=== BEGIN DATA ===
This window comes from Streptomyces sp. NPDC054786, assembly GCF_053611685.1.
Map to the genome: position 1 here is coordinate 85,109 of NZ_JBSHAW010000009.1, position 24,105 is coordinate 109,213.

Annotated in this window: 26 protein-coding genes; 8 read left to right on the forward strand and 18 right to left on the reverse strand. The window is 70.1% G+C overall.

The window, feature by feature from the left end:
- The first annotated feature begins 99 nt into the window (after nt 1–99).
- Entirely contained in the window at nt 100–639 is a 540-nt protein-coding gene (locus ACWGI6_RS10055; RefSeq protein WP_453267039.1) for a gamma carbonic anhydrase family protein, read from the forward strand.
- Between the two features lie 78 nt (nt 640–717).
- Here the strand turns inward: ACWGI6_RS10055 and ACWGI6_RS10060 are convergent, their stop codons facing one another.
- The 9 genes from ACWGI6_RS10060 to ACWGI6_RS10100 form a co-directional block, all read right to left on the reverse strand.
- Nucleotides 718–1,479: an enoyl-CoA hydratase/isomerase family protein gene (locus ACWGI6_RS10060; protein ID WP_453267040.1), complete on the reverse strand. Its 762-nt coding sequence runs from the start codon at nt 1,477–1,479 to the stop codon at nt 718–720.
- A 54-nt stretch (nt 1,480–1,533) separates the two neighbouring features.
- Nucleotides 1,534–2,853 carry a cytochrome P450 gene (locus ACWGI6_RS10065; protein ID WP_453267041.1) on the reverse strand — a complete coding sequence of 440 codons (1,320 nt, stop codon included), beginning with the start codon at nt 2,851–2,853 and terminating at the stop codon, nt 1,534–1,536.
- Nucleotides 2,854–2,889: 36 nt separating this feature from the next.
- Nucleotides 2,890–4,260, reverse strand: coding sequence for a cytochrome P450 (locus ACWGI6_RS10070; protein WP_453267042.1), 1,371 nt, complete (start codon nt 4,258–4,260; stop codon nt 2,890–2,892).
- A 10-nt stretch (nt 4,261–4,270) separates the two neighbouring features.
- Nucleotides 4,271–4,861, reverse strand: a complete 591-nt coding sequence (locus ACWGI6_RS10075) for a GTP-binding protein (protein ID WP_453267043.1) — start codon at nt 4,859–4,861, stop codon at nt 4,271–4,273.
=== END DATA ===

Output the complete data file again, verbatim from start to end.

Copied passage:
This window comes from Streptomyces sp. NPDC054786, assembly GCF_053611685.1.
Map to the genome: position 1 here is coordinate 85,109 of NZ_JBSHAW010000009.1, position 24,105 is coordinate 109,213.

Annotated in this window: 26 protein-coding genes; 8 read left to right on the forward strand and 18 right to left on the reverse strand. The window is 70.1% G+C overall.

The window, feature by feature from the left end:
- The first annotated feature begins 99 nt into the window (after nt 1–99).
- Entirely contained in the window at nt 100–639 is a 540-nt protein-coding gene (locus ACWGI6_RS10055; RefSeq protein WP_453267039.1) for a gamma carbonic anhydrase family protein, read from the forward strand.
- Between the two features lie 78 nt (nt 640–717).
- Here the strand turns inward: ACWGI6_RS10055 and ACWGI6_RS10060 are convergent, their stop codons facing one another.
- The 9 genes from ACWGI6_RS10060 to ACWGI6_RS10100 form a co-directional block, all read right to left on the reverse strand.
- Nucleotides 718–1,479: an enoyl-CoA hydratase/isomerase family protein gene (locus ACWGI6_RS10060; protein ID WP_453267040.1), complete on the reverse strand. Its 762-nt coding sequence runs from the start codon at nt 1,477–1,479 to the stop codon at nt 718–720.
- A 54-nt stretch (nt 1,480–1,533) separates the two neighbouring features.
- Nucleotides 1,534–2,853 carry a cytochrome P450 gene (locus ACWGI6_RS10065; protein ID WP_453267041.1) on the reverse strand — a complete coding sequence of 440 codons (1,320 nt, stop codon included), beginning with the start codon at nt 2,851–2,853 and terminating at the stop codon, nt 1,534–1,536.
- Nucleotides 2,854–2,889: 36 nt separating this feature from the next.
- Nucleotides 2,890–4,260, reverse strand: coding sequence for a cytochrome P450 (locus ACWGI6_RS10070; protein WP_453267042.1), 1,371 nt, complete (start codon nt 4,258–4,260; stop codon nt 2,890–2,892).
- A 10-nt stretch (nt 4,261–4,270) separates the two neighbouring features.
- Nucleotides 4,271–4,861, reverse strand: a complete 591-nt coding sequence (locus ACWGI6_RS10075) for a GTP-binding protein (protein ID WP_453267043.1) — start codon at nt 4,859–4,861, stop codon at nt 4,271–4,273.